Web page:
Wednesday, December 7, 2011

Asian Food and Australia's Changing Palate (@ Peril Magazine)

Here's another post I have up at Peril (Asian-Australian arts and culture mag): Asian Food and Australia's Changing Palate. The title pretty much says it all.

It’s frequently been said that despite the way many Australians laud the benefits of multiculturalism, this embrace of other cultures often doesn’t go any further than our eating habits. While someone may love the way a diverse society gives them a ready supply of felafels, fried rice and pho, they don’t necessarily interface at any deeper level with the cultures those foods came from. And while I agree that this is largely true, it is nonetheless a good start. Surely the broadening of the Australian palate has had some kind of positive effect on the broadening of our national psyche. I’m not sure how you would measure such a thing, but surely the bogan douchebags who yell out “curry muncher” at passing Indians would be less likely to do so if they could only spend more time munching curry themselves. It’s harder to keep seeing Afghanistan simply as a barbarous wasteland once you’ve discovered the frankly amazing things Afghanis can do with rice and kebabs. So perhaps the dudes slaving away in their shops making shawarma, som tum and futomaki are the ones who are really at the vanguard of combating racism in this country.
Check the full post here.

3 comments:

  1. It’s frequently been said that despite the way many Australians laud the benefits of multiculturalism, this embrace of other cultures often doesn’t go any further than our eating habits.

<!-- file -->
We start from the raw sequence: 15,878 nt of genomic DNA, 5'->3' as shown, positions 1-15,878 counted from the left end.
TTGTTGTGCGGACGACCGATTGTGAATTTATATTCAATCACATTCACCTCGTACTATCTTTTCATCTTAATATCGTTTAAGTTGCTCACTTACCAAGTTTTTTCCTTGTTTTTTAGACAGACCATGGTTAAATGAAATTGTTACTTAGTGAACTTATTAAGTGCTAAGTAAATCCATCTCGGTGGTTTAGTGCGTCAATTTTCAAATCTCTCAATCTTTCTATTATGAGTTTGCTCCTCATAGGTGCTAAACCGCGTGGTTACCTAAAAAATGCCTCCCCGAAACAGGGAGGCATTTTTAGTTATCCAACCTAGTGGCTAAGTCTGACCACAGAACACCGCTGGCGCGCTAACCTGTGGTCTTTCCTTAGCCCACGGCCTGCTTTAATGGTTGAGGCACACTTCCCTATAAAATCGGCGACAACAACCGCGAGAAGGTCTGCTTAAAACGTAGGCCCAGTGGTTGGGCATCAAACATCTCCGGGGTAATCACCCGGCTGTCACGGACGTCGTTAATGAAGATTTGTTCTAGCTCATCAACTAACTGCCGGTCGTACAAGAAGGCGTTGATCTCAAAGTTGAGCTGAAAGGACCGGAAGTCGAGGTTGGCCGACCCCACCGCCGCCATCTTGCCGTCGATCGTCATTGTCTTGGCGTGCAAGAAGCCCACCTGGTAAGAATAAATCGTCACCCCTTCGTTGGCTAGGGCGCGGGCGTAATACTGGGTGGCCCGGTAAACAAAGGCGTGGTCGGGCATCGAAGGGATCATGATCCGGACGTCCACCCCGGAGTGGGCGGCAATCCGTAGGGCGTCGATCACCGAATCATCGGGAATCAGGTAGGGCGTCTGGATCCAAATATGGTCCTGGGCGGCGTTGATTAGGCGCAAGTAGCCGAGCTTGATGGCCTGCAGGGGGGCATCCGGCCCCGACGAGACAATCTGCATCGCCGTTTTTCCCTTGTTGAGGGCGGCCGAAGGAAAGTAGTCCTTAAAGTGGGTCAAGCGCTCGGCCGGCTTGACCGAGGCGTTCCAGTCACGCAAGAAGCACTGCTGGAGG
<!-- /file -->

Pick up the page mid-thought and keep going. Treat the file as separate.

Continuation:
I'd say the same thing applies in the United States. This has been pointed out both by white nationalists and liberals such as Christian Lander (author of the hilarious, and in my opinion very insightful "Stuff White People Like")

    When white yuppie/SWPL types say they like "diversity", it usually boils down to one thing: Good "ethnic" food. That, and other things such as music.

    In all of my life, I have NEVER heard anyone successfully argue in favor of the notion that racial diversity is a strength (maybe you'll be the first =D).

    When they do, it usually revolves around specific items such as food and music. They'll enjoy the food and music, but would prefer to avoid large numbers of the people of that race.

    (I don't like using the term "culture" too much, because at least in my experience, PC types use it as a code word for race)

    ReplyDelete
  2. @ Bay Area Guy:
    I started writing a comment in response, but it got too lengthy and became a post. Stay tuned, it'll be up shortly.

    ReplyDelete
  3. Thanks, looking forward to it!

    ReplyDelete